Sunday, October 16, 2011

Sonic Memento Mori

Thurston Moore and Kim Gordon are breaking up, and I am sad, sad, sad.

As all good people with minimally-acceptable taste agree, Sonic Youth made a great deal of the best, most original, most interesting rock music of the 80s. I first came on board with Confusion Is Sex---tracks like Freezer Burn and Protect Me From You suggested a world much darker and weirder than the Misfits albums that had previously been my black standard. The Misfits aren't actually the worst comparison point---just like Glenn Danzig was a great vocalist because he always implied vocal energy beyond what he was expending, Thurston Moore could somehow hit a single unchorded string in a way that implied a whole range of counter-harmonics of the sort that would drive a Lovecraft character mad.

But as with any major rock band, the image was as much part of the story as the music. The most punk thing about Sonic Youth was their contempt for the bad-boy mythos of rock ideology: a conviction that being a hard-drinkin' wild boy was exactly what the industry wanted, but being crazy artists with a stable marriage was the biggest bird you could flip to the system.

As The Clash quoted, the overclass always wants to turn a conflict between rulers and ruled into a generational conflict, because generational conflicts fade away. Like protégé Kurt Cobain, Thurston and Kim wanted to prove that you could be in a healthy grown-up relationship without turning into James fucking Taylor, that anger at the world didn't have to be directed at the person you're having sex with, that living well was the best revenge. Sonic Youth rarely sloganeered in their music, but their commitment to each other was inherently political, and the feminist subtext of their songwriting duties, where Thurston tended towards the introspective and Kim towards the aggressive, was unmistakable.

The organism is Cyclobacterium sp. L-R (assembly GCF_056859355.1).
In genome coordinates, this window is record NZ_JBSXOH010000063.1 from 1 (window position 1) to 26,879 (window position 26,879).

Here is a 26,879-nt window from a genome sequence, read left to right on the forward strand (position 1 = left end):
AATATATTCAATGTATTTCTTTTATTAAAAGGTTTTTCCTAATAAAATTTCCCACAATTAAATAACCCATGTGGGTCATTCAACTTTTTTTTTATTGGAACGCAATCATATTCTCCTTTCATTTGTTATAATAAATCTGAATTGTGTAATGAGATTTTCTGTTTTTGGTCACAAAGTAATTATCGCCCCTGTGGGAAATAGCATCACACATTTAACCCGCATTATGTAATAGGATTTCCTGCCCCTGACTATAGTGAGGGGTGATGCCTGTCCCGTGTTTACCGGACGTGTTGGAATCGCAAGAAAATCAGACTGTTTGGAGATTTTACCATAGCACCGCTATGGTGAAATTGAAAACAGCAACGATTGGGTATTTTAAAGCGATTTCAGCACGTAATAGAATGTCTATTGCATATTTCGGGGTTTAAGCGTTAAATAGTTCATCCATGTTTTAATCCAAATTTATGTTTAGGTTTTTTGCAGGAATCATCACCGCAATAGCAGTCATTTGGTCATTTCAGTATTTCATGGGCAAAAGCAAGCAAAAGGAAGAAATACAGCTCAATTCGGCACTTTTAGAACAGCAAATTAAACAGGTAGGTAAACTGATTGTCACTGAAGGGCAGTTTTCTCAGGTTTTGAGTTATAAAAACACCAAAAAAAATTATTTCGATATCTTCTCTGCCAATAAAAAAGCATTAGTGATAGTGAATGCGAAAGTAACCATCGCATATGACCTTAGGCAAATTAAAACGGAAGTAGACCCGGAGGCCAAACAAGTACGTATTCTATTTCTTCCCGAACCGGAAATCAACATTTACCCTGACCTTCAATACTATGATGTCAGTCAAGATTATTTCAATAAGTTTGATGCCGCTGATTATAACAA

Mainstream rock ideology is enamored of doomed, self-destructive rebellion, because mainstream rock exists to take youthful energy and countercultural anger and render them harmless, and nothing is more harmless than a corpse. That sense of rock ideology as a co-opting was at the base of the punk rebellion, and Sonic Youth was always gleefully snarky about punk bands they saw as dragging out all the old Jim Morrison bullshit. Many a hippie has criticized punk for its nihilism, but the truth is that punk built more infrastructure for sustainable countercultural life---'zines, indie labels, even communes---than the 60s generation ever conceived of. The hippies, raised in wholesome, stable families, always imagined that if they just looked at the powerful with big enough doe eyes, they'd be given what they wanted. The punks, children of a divorced generation, knew that you would only get as much life as you could build yourself.

A marriage is the ultimate collaboration, and the ultimate counterculture---two people forming their own nation, and learning every day the most basic and most important lesson: How to treat another person as though they're as important as you are. Thurston and Kim's commitment to being collaborators, equals, and partners while making angular, smart, deadly, pissed-off noise, was an inspiration to everyone who thought mutual love could be the fulfillment of one's individualism, not the end. The end of this particular marriage doesn't mean that's wrong---what ended this marriage is ultimately none of my damn business, not least because all the fantasies I've spun based on their image has very little to do with these two actual people---but the failure of these two people to keep their partnership together makes me even sadder than all the dashed hopes that will soon be shuffling away from Zucotti Park.